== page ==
Brothers Keith and John Jackman were among the family members present for the dedication of the Philip Jackman cairn at Aldergrove’s Kinsmen Heritage Park last month. The cairn commemorates the contributions of their great grandfather Philip, a Royal Engineer from England who came to Canada in service of Queen Victoria in 1859, at the age of 24. Philip and wife Sara (Lovegrove) settled in Aldergrove in 1872 and built the first home here at the site of what is now Philip Jackman Park and Kinsmen Heritage Park.
The first of their six children, Philip Jr. (Keith and John’s grandfather) and wife Anne Caroline (Wadel) homesteaded on Ross Road where they logged and farmed their 135 acres. A logging accident cut Philip Jr.’s life short and he passed away in 1922, five years before his father died at 92.
The oldest of their 10 children was James Andrew Jackman (Keith and John’s father) and at the age of 18 he assumed the role of head of the family on his father’s death. Times were hard but he married Gladys (Lidstone) and bought the homestead farm from the family. The couple had three children; John, Keith and Margeurite.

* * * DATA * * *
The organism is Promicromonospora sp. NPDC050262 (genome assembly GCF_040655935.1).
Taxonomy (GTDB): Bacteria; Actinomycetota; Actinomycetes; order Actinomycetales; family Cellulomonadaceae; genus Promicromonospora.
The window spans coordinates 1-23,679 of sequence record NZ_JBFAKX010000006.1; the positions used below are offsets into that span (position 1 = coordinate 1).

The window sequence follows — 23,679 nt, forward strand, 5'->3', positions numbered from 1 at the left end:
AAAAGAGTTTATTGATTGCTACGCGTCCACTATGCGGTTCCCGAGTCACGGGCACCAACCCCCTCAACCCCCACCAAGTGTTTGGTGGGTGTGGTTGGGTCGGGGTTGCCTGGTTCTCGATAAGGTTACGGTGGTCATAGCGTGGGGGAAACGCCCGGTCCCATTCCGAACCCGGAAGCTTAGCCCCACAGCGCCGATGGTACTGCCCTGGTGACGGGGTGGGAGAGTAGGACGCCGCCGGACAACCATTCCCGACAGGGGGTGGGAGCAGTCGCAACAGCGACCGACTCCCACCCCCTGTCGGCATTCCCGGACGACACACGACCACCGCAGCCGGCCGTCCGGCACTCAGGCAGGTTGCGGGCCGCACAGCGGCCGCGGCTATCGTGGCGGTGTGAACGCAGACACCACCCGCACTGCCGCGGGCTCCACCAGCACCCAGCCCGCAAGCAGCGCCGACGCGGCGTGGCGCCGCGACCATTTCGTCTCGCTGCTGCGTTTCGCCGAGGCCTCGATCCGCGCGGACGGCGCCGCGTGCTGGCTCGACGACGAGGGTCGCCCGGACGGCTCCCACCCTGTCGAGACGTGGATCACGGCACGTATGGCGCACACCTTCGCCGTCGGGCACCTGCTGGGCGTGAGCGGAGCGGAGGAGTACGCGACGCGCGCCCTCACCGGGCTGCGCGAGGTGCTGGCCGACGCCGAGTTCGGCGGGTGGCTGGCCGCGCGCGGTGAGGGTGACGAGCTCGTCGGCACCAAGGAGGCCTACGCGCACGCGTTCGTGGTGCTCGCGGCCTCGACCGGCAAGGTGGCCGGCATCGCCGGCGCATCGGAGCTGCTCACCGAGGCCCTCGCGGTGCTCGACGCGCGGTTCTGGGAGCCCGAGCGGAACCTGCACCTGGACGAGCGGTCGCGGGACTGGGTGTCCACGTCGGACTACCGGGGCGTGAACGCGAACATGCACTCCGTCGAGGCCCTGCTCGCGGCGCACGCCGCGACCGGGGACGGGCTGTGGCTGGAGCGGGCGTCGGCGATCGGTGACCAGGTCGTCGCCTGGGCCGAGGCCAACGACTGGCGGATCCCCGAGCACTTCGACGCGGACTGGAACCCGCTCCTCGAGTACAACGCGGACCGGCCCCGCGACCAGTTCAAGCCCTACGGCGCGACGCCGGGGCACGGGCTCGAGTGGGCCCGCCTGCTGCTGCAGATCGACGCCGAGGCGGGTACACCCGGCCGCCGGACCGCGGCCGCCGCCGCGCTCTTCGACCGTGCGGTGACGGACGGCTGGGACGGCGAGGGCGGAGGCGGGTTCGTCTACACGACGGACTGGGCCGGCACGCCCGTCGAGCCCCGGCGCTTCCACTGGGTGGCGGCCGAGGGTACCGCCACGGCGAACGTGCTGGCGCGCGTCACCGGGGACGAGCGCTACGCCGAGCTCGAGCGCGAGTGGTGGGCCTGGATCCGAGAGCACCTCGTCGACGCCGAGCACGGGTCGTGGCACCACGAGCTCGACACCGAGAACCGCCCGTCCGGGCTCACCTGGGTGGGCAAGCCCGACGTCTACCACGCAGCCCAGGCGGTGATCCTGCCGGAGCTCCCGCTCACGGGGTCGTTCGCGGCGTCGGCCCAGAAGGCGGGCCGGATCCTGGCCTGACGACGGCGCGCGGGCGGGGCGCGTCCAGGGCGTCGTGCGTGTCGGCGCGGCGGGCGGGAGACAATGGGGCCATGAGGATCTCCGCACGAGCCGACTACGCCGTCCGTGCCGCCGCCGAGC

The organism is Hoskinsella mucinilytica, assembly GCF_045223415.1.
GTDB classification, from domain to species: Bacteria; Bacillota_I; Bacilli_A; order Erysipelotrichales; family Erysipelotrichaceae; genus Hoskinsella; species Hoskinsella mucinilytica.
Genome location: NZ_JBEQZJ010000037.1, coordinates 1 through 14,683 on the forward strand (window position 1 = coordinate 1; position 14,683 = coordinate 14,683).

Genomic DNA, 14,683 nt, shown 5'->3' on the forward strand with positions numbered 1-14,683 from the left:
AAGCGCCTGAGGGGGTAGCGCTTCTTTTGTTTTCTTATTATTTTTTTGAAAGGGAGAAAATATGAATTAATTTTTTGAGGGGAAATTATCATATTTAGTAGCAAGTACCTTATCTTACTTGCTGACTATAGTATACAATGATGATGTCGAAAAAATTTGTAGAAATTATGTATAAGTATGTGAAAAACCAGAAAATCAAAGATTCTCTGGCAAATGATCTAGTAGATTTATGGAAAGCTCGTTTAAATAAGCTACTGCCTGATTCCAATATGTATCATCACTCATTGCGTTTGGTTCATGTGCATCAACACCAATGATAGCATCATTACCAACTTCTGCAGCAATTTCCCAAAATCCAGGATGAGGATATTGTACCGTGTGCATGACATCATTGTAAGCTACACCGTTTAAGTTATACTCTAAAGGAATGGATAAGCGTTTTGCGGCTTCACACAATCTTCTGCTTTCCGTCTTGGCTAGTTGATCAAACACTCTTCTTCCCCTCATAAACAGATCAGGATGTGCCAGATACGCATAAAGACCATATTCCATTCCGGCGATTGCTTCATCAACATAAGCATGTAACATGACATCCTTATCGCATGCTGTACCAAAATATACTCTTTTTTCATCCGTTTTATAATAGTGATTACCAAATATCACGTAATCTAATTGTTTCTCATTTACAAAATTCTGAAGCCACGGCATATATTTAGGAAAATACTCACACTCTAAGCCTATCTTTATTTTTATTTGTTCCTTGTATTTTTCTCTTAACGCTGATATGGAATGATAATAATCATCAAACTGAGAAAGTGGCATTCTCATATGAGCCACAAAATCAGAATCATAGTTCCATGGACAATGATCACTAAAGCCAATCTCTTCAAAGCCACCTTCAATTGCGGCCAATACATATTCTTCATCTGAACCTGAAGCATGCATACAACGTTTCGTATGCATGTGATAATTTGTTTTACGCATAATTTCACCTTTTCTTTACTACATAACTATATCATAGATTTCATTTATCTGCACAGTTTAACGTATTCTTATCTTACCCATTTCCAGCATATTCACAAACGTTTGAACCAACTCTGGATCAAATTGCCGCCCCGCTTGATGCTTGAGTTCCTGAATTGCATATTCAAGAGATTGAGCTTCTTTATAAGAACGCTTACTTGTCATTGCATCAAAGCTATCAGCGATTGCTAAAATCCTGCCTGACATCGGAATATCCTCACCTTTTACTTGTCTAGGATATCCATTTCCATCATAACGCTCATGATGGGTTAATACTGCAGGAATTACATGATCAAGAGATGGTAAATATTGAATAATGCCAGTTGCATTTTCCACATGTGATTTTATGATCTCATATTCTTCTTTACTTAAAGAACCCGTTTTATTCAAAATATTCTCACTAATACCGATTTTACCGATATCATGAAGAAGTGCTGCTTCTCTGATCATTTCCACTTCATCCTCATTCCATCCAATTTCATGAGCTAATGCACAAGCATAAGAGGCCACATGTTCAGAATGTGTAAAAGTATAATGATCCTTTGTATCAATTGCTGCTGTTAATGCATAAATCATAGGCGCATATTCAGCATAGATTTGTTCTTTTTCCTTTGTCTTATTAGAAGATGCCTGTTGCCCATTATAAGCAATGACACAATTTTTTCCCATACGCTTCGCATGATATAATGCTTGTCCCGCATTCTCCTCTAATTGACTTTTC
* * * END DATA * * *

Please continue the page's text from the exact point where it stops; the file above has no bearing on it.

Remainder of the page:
Keith and John recall that, “The Aldergrove Farmers Institute was on Station Road and when the secretary decided to retire my father took it over. We moved the “powder house” which was approximately six feet wide by eight or ten feet in length to his farm on Ross Road. We moved it with my father’s horses sometime in the late ‘30s or early ‘40s. The main purpose was to provide stumping powder and caps to members — Fred Greer hauled the powder and supplies. At one time long after my father retired he still had the record books, etc.”
“Fred Greer at that time did all the hauling for Otter Farmers Institute (today known as Otter Co-op). The powder house had six inch walls filled with sawdust to keep the moisture out of it.”